Come December, it will be officially 2 years since I joined Janio as a Software Developer. My journey would be considered quite unusual to some. I first started out as an intern in November 2018, following which, I worked part-time for the company in my final semester before converting to a full-time role after graduating last May. Coming from a Mechanical Engineering background with little exposure to, or experience, in software development, this switch was not without its challenges. I hope that my sharing will reveal some of these key experiences and lessons learnt along the way.
Discovering A New Passion
Budding interests in computing
I have always enjoyed building things and learning how things worked (which was one of the reasons I chose to pursue Mechanical Engineering), and I think this lends itself very well to the world of software engineering, where you are required to sometimes understand complex problems in order to come up with a solution.
I was first introduced to code in year one of university, where every engineering student had to enroll in an Introduction to Computing module. Over the course of the semester, I learnt basic computing concepts such as variables, loops, conditionals, and pointers. I found the problem-solving aspect of programming to be challenging, yet rewarding — it was like trying to solve a puzzle, something that I figured I was quite good at. It didn’t occur to me at that point in time that this was something I could do for a living.
Making the switch from Mechanical Engineering to Software Development
However, after gaining more exposure to the Mechanical Engineering industry, I decided that being a Mechanical Engineer wasn’t right for me. At the end of my second year, I took the leap and applied for a change to a Computer Science course. Unfortunately, this occurred during a period of peak interest in programming-related jobs, resulting in my request being denied. Despite this setback, I was determined to find a way to make a career out of computing. I then decided to start learning programming on my own.
I knew that the world of computer programming is undoubtedly vast and multi-faceted, ranging from mobile development to web development, artificial intelligence to computer networking… the applications are virtually endless.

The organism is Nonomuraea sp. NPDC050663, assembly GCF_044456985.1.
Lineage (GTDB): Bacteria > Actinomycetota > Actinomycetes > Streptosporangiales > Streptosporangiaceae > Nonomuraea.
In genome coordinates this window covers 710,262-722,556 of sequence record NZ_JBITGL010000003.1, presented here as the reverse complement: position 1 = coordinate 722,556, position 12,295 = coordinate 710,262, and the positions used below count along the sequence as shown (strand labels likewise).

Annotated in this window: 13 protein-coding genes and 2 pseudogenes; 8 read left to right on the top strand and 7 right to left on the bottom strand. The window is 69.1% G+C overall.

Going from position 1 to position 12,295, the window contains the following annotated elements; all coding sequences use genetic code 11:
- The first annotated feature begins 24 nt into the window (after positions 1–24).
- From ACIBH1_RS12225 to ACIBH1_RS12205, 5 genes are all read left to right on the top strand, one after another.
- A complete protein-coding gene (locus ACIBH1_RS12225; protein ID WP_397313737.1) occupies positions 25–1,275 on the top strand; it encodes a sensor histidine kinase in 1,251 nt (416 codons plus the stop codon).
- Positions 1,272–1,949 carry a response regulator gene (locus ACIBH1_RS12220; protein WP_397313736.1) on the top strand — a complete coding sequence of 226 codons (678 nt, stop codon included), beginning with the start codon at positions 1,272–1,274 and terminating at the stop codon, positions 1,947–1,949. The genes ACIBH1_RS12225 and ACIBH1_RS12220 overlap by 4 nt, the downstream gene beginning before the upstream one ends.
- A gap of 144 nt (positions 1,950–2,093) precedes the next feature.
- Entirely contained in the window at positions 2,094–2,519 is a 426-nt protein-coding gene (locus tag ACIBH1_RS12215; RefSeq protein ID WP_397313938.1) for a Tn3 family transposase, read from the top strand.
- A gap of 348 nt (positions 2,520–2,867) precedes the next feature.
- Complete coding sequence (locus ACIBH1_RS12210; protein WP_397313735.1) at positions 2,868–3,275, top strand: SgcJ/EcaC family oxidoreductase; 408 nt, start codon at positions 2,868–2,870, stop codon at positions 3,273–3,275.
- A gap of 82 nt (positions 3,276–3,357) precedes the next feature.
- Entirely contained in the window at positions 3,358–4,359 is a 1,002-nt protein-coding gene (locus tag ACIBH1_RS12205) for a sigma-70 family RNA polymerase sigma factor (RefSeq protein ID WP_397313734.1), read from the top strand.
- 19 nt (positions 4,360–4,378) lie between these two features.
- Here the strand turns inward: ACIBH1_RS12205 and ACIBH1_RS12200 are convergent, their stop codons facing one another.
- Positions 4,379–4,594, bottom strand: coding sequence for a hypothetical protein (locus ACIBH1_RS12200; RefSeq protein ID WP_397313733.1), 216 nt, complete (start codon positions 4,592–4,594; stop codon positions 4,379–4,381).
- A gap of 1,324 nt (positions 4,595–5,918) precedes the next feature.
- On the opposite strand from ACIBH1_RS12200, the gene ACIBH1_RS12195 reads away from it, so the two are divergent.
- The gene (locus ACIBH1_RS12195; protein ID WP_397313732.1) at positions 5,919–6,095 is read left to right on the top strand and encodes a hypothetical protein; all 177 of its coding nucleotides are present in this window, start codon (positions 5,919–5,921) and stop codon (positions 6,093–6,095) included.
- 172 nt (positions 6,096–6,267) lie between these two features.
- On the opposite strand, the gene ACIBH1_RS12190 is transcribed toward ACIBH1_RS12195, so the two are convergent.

The first challenge I faced was not knowing which path to choose or which discipline to commit to. After some deliberation, I decided to go with Python as my primary programming language, as the syntax was friendly and the language was general enough to keep my options open. I then took some time to explore different software developer paths, and eventually settled on web development, mostly focusing on the backend (with a bit of frontend development).
The difficulty comes after mastering the basics [of programming] — what do you do next? After learning about loops, arrays and booleans, what can one do with this newfound knowledge?
The next difficulty I faced was trying to figure out things on my own. The thing is, there are a lot of great resources available on the internet. The challenge was troubleshooting an issue, sifting through the expanse of information available in order to accurately find the solution to my problem. I would say that the ability to debug a faulty code and to find answers online (translation: Stack Overflow) is one of the most important skills you can have as a professional developer.
I think one of the best ways to learn and improve as a developer, short of landing an internship or a job, is to work on your own projects. Personally, following along a course or tutorial to build your first note-taking app or an eCommerce replica may not be the best way to learn. It’s not uncommon for people to fall into the habit of going through the motions and replicating what the tutor teaches, without internalising what is being taught. By actually building something that you find useful or interesting, you will have a greater motivation to work through the project on your own. The learning is also less “scripted” — you tend to run into unexpected problems that you will have to work at to resolve.